Apparently to Europeans, this is what Canadians look like 😀
Nine Queens Photo Contest
Early in 2012, I was invited to Austria to take part in a photographic contest during a week of skiing with the world’s best women freeskiers. Four photographers were invited from around the world, and I represented North America. The organizers had built a huge snow feature on the mountain at Serfaus-Fiss-Ladis, and we had several days to utilize the feature and create a collection of images to document the skiing. We shot several times at sunset and also sunrise one morning, heading up the mountain at 4am. Having several sessions spread over four days allowed us to get perfect weather conditions, and allowed me a decent amount of time to experiment with many different images. At the end of the week, our images were submitted to the contest in four categories and I was awarded the main award for Best Action Image, as well as the award for Most Creative Image.
Most Creative Angle
One of the professional skiers, Jen Hudak, was injured and could not take part in any skiing that week. I decided to use a macro lens and shoot right in her eye the reflection of the skier hitting the jump. Since it was a women’s freeskiing contest, I really liked the idea of seeing it though another girl’s eye, and her mascara makes it distinctively female. Working with a handheld macro lens and such a shallow depth of field was definitely tricky. It was also tough to get an angle where the reflection of the lens and camera isn’t too noticeable. Thankfully Jen was patient with me, and after about 20 minutes we got the shot!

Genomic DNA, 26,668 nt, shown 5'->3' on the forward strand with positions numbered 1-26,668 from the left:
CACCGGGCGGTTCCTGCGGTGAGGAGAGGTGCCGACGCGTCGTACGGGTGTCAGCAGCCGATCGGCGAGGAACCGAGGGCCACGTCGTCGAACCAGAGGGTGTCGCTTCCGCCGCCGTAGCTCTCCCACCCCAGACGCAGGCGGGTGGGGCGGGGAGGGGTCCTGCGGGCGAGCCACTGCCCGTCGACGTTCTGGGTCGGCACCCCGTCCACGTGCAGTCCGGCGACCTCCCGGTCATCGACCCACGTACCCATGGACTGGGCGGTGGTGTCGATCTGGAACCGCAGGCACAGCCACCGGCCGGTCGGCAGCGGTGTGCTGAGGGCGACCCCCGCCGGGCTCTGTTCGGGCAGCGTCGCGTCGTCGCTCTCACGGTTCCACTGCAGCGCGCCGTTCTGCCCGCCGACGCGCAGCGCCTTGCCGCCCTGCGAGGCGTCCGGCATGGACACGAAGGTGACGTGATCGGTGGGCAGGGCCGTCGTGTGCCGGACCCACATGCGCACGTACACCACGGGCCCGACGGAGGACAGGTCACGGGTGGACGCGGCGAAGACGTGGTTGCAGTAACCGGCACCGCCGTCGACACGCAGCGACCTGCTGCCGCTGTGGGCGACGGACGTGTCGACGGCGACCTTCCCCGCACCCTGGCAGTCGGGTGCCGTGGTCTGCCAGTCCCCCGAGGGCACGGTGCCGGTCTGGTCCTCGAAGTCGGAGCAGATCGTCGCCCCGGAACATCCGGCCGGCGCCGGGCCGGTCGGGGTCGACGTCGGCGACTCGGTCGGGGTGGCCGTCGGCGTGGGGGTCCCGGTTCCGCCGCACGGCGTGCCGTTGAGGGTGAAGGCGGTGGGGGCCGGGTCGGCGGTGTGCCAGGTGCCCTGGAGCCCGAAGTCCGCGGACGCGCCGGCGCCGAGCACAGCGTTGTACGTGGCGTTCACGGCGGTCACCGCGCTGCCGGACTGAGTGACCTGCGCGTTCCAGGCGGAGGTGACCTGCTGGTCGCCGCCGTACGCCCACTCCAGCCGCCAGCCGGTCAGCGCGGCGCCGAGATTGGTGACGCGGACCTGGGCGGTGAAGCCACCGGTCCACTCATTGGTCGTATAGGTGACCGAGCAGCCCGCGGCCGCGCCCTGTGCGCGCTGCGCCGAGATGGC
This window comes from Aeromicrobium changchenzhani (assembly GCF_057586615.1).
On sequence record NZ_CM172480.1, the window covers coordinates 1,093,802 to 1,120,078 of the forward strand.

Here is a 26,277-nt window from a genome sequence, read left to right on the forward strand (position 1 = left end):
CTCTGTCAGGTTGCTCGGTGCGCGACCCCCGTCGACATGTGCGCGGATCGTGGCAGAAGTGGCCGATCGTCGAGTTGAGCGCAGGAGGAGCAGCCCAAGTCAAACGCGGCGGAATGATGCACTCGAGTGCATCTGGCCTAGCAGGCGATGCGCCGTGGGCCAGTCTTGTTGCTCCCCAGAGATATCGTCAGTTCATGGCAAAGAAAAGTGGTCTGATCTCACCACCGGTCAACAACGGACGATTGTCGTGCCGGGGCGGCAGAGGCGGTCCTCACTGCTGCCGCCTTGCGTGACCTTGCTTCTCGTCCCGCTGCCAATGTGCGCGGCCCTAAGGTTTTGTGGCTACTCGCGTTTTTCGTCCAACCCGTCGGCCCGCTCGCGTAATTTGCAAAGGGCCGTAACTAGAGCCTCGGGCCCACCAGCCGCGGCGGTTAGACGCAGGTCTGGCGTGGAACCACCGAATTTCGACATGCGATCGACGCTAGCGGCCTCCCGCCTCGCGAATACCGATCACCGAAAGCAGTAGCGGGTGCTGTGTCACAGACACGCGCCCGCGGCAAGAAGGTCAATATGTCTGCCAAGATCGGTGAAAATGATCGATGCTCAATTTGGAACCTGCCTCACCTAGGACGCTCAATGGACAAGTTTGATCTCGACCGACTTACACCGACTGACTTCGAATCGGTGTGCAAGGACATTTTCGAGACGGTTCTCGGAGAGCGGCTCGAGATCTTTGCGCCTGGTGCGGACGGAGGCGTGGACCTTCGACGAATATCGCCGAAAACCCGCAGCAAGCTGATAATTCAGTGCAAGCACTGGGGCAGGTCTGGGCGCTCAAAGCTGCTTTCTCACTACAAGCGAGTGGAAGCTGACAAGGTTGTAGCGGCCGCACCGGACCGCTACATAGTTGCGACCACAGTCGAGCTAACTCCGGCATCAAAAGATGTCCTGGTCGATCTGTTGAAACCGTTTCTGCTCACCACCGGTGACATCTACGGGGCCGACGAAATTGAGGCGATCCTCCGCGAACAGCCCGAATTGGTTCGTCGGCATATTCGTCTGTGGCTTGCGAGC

Best Action Shot
One evening during the event, we continued to shoot on the mountain past sunset and into the dark. I set up my camera on a tripod to allow me to take much longer exposures and by doing this, I was able to bring in the light from the horizon to silhouette the mountains in the back of this shot with a 1/50 of a second shutter speed. Several large battery-powered strobes were positioned around the jump to light the skier in the sky and pick her out against the black background. With no ambient light on the skier, the long shutter speed wasn’t a problem as the flash popped to light her up for just a fraction of the shutter’s opened time. This created a tack sharp subject in the sky even with the slow shutter. From the side angle, the coloured LED lights mimic the line of the mountainous backdrop and create a pleasing balance in the image to finish it all off.
360 Degree Panoramic Sequence
The great thing about this contest was that it gave me an opportunity to experiment with some new techniques. I’m a big fan of using photographic sequences with sports photography and the interesting snow castle on this shoot was just begging for something a little different. I decided to shoot a spherical 360 degree panorama and then composite two sequences of two different skiers onto the panoramic backplate. To my knowledge, this was the first time a panoramic sequence had ever been done, let alone a spherical one with multiple sequences.
My Really Right Stuff panoramic setup with Canon 8-15mm fisheye.
When it comes to displaying spherical panoramas, you have a couple of options. My panoramic stitching tool of choice is PTGui for these kinds of more complex shots. Lightroom and Photoshop will do the job for regular landscape style panos, but for spherical ones like this you need something a bit more complex. Once everything has been combined together, you can either flatten the sphere and create a photo, or you can output an interactive SWF file.
You can click the image below to view the interactive version.
Here’s a sample of some of the resulting editorial coverage from this shoot. The story, written by Jen Hudak, ran in Skier Magazine in Canada, whilst several individual images ran in magazines all over the world.